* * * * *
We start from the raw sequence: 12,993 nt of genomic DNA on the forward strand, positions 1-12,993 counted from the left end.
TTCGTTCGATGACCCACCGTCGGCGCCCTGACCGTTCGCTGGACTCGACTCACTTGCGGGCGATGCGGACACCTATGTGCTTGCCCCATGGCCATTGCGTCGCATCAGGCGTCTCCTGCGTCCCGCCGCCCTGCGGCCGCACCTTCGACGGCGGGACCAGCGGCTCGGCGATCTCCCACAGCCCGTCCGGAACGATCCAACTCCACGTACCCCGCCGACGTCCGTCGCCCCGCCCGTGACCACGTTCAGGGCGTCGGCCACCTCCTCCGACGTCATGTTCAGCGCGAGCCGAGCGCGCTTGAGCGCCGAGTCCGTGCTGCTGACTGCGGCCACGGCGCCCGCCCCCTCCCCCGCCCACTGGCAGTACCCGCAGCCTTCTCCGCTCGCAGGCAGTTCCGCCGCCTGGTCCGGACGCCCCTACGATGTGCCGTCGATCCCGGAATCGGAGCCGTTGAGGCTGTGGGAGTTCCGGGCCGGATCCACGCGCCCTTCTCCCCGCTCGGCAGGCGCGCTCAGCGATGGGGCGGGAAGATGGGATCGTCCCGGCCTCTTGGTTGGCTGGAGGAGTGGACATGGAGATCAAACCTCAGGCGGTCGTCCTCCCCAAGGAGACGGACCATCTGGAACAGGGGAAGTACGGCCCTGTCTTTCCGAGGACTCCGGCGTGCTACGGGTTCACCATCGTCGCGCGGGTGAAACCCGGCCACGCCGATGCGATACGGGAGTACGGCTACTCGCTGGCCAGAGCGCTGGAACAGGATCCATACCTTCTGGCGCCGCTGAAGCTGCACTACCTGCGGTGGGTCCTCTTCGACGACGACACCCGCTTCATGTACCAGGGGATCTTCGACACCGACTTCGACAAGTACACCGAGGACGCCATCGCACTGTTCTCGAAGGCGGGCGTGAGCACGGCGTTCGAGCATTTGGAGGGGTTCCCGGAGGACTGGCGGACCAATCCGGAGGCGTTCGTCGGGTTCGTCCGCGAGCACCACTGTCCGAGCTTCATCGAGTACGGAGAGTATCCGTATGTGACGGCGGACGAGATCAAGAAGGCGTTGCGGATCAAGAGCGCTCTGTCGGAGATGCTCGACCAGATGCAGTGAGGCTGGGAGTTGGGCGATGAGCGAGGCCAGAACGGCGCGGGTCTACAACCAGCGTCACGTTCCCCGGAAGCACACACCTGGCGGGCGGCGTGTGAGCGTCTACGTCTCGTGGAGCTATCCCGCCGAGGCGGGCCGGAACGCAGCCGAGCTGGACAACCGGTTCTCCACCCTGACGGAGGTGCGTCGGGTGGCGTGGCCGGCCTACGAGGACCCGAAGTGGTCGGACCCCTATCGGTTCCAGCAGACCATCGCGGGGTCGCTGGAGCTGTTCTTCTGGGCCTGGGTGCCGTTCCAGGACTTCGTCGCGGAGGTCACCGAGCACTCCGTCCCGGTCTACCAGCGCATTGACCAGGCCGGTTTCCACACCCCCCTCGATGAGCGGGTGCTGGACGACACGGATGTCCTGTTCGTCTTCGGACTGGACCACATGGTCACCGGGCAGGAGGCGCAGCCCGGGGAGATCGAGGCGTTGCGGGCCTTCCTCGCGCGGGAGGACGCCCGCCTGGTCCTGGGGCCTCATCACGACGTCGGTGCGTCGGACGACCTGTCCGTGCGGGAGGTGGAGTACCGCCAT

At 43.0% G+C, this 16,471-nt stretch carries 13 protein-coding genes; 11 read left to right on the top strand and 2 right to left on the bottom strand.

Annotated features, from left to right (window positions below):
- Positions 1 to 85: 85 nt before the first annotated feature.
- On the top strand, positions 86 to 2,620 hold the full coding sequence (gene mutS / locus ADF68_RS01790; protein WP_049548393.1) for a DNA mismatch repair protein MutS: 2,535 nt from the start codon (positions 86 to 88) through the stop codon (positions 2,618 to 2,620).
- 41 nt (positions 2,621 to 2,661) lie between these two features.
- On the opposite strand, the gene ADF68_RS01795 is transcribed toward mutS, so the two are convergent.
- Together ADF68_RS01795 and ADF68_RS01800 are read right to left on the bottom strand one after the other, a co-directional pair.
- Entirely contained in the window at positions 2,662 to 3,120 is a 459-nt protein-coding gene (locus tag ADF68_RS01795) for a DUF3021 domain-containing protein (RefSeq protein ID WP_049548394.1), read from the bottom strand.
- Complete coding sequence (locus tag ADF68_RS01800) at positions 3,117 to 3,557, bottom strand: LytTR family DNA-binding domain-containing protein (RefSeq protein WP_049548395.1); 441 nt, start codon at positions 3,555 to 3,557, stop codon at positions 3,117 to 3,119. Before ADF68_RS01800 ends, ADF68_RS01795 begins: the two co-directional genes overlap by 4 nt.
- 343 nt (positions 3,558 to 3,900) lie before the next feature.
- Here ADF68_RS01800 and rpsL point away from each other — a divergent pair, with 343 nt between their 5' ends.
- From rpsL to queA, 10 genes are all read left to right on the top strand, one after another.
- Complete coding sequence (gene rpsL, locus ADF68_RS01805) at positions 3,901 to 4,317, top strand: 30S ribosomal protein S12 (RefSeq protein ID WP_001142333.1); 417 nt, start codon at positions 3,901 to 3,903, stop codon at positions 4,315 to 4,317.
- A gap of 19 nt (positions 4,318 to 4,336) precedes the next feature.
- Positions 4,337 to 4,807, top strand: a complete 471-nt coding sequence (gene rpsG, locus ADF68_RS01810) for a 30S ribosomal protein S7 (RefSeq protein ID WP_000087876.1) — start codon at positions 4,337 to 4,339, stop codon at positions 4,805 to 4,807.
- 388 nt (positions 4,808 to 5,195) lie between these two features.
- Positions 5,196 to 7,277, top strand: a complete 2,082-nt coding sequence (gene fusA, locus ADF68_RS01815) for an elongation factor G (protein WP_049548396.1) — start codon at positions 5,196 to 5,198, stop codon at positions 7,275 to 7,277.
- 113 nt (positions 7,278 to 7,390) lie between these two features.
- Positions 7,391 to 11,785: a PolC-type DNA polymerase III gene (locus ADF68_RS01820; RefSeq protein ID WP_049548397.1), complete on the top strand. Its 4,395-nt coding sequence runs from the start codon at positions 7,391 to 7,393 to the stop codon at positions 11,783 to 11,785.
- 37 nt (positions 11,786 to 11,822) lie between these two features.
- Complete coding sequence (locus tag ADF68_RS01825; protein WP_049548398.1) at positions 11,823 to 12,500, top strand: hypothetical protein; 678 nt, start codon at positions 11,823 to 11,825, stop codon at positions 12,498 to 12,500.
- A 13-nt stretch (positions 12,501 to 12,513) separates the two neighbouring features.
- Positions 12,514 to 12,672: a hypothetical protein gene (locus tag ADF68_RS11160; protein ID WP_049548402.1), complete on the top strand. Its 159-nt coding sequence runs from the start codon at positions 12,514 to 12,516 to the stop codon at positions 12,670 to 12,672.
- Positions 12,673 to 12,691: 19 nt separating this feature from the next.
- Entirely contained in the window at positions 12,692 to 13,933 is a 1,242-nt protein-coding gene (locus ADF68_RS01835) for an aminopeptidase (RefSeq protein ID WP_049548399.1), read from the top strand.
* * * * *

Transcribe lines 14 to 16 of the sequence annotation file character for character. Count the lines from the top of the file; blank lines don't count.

- From rpsL to queA, 10 genes are all read left to right on the top strand, one after another.
- Complete coding sequence (gene rpsL, locus ADF68_RS01805) at positions 3,901 to 4,317, top strand: 30S ribosomal protein S12 (RefSeq protein ID WP_001142333.1); 417 nt, start codon at positions 3,901 to 3,903, stop codon at positions 4,315 to 4,317.
- A gap of 19 nt (positions 4,318 to 4,336) precedes the next feature.